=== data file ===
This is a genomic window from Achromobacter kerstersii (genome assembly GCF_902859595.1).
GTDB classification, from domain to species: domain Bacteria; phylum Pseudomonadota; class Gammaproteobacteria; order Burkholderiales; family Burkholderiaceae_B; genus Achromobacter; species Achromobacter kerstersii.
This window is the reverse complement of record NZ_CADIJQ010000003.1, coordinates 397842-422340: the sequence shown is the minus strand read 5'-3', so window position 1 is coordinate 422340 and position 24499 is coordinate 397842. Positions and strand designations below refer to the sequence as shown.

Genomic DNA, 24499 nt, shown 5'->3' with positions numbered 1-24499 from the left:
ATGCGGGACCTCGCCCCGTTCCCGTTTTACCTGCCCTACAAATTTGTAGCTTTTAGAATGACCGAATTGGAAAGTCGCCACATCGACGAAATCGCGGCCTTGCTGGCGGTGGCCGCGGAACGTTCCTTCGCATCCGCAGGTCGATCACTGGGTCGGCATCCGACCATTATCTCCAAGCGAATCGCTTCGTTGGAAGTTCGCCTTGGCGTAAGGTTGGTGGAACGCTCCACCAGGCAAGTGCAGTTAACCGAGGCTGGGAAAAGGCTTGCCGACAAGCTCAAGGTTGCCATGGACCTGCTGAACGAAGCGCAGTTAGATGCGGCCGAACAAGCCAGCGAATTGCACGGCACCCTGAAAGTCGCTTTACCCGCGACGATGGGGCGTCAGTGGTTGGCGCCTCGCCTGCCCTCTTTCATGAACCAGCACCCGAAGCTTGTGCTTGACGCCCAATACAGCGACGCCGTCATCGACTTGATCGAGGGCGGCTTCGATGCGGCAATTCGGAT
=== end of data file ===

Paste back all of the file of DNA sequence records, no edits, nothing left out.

This is a genomic window from Achromobacter kerstersii (genome assembly GCF_902859595.1).
GTDB classification, from domain to species: domain Bacteria; phylum Pseudomonadota; class Gammaproteobacteria; order Burkholderiales; family Burkholderiaceae_B; genus Achromobacter; species Achromobacter kerstersii.
This window is the reverse complement of record NZ_CADIJQ010000003.1, coordinates 397842-422340: the sequence shown is the minus strand read 5'-3', so window position 1 is coordinate 422340 and position 24499 is coordinate 397842. Positions and strand designations below refer to the sequence as shown.

Genomic DNA, 24499 nt, shown 5'->3' with positions numbered 1-24499 from the left:
ATGCGGGACCTCGCCCCGTTCCCGTTTTACCTGCCCTACAAATTTGTAGCTTTTAGAATGACCGAATTGGAAAGTCGCCACATCGACGAAATCGCGGCCTTGCTGGCGGTGGCCGCGGAACGTTCCTTCGCATCCGCAGGTCGATCACTGGGTCGGCATCCGACCATTATCTCCAAGCGAATCGCTTCGTTGGAAGTTCGCCTTGGCGTAAGGTTGGTGGAACGCTCCACCAGGCAAGTGCAGTTAACCGAGGCTGGGAAAAGGCTTGCCGACAAGCTCAAGGTTGCCATGGACCTGCTGAACGAAGCGCAGTTAGATGCGGCCGAACAAGCCAGCGAATTGCACGGCACCCTGAAAGTCGCTTTACCCGCGACGATGGGGCGTCAGTGGTTGGCGCCTCGCCTGCCCTCTTTCATGAACCAGCACCCGAAGCTTGTGCTTGACGCCCAATACAGCGACGCCGTCATCGACTTGATCGAGGGCGGCTTCGATGCGGCAATTCGGAT